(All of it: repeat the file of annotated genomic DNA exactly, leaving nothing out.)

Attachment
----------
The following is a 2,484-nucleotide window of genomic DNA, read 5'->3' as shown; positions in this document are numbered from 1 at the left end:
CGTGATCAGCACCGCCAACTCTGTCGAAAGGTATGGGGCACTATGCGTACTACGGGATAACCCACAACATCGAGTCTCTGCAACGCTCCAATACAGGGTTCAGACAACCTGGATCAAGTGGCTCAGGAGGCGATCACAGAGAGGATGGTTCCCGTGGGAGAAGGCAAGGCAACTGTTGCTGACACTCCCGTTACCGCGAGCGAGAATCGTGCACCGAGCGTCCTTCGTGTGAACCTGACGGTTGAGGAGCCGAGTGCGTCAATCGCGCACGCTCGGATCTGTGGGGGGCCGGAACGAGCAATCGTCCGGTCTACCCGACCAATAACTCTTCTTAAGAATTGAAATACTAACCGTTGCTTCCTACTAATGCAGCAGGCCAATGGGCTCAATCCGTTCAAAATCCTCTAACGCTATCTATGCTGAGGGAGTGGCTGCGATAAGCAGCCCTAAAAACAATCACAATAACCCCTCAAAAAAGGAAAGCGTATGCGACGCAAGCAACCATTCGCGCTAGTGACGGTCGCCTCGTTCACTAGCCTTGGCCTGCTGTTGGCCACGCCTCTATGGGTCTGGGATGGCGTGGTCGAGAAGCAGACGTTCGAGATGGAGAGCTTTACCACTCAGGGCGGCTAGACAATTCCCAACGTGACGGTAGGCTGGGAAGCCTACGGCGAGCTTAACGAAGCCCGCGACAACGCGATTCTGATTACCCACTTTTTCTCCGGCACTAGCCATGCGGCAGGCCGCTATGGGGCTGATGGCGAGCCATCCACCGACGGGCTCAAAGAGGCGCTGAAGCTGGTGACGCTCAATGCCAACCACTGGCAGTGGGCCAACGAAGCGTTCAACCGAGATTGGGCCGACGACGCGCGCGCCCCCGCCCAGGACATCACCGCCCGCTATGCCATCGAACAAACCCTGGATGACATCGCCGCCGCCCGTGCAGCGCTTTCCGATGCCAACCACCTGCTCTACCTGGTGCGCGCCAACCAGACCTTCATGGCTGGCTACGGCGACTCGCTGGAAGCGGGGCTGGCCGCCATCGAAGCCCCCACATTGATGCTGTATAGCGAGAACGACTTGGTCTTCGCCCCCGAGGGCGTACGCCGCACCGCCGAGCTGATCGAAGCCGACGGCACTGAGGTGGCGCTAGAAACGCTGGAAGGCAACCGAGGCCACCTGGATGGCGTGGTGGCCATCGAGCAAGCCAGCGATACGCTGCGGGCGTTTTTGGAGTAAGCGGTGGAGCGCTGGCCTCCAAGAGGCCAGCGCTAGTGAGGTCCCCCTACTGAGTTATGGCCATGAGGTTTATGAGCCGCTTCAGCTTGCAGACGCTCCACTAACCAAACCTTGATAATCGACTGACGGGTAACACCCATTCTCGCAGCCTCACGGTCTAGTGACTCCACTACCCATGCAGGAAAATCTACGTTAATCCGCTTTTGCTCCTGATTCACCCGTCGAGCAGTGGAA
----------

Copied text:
The following is a 2,484-nucleotide window of genomic DNA, read 5'->3' as shown; positions in this document are numbered from 1 at the left end:
CGTGATCAGCACCGCCAACTCTGTCGAAAGGTATGGGGCACTATGCGTACTACGGGATAACCCACAACATCGAGTCTCTGCAACGCTCCAATACAGGGTTCAGACAACCTGGATCAAGTGGCTCAGGAGGCGATCACAGAGAGGATGGTTCCCGTGGGAGAAGGCAAGGCAACTGTTGCTGACACTCCCGTTACCGCGAGCGAGAATCGTGCACCGAGCGTCCTTCGTGTGAACCTGACGGTTGAGGAGCCGAGTGCGTCAATCGCGCACGCTCGGATCTGTGGGGGGCCGGAACGAGCAATCGTCCGGTCTACCCGACCAATAACTCTTCTTAAGAATTGAAATACTAACCGTTGCTTCCTACTAATGCAGCAGGCCAATGGGCTCAATCCGTTCAAAATCCTCTAACGCTATCTATGCTGAGGGAGTGGCTGCGATAAGCAGCCCTAAAAACAATCACAATAACCCCTCAAAAAAGGAAAGCGTATGCGACGCAAGCAACCATTCGCGCTAGTGACGGTCGCCTCGTTCACTAGCCTTGGCCTGCTGTTGGCCACGCCTCTATGGGTCTGGGATGGCGTGGTCGAGAAGCAGACGTTCGAGATGGAGAGCTTTACCACTCAGGGCGGCTAGACAATTCCCAACGTGACGGTAGGCTGGGAAGCCTACGGCGAGCTTAACGAAGCCCGCGACAACGCGATTCTGATTACCCACTTTTTCTCCGGCACTAGCCATGCGGCAGGCCGCTATGGGGCTGATGGCGAGCCATCCACCGACGGGCTCAAAGAGGCGCTGAAGCTGGTGACGCTCAATGCCAACCACTGGCAGTGGGCCAACGAAGCGTTCAACCGAGATTGGGCCGACGACGCGCGCGCCCCCGCCCAGGACATCACCGCCCGCTATGCCATCGAACAAACCCTGGATGACATCGCCGCCGCCCGTGCAGCGCTTTCCGATGCCAACCACCTGCTCTACCTGGTGCGCGCCAACCAGACCTTCATGGCTGGCTACGGCGACTCGCTGGAAGCGGGGCTGGCCGCCATCGAAGCCCCCACATTGATGCTGTATAGCGAGAACGACTTGGTCTTCGCCCCCGAGGGCGTACGCCGCACCGCCGAGCTGATCGAAGCCGACGGCACTGAGGTGGCGCTAGAAACGCTGGAAGGCAACCGAGGCCACCTGGATGGCGTGGTGGCCATCGAGCAAGCCAGCGATACGCTGCGGGCGTTTTTGGAGTAAGCGGTGGAGCGCTGGCCTCCAAGAGGCCAGCGCTAGTGAGGTCCCCCTACTGAGTTATGGCCATGAGGTTTATGAGCCGCTTCAGCTTGCAGACGCTCCACTAACCAAACCTTGATAATCGACTGACGGGTAACACCCATTCTCGCAGCCTCACGGTCTAGTGACTCCACTACCCATGCAGGAAAATCTACGTTAATCCGCTTTTGCTCCTGATTCACCCGTCGAGCAGTGGAA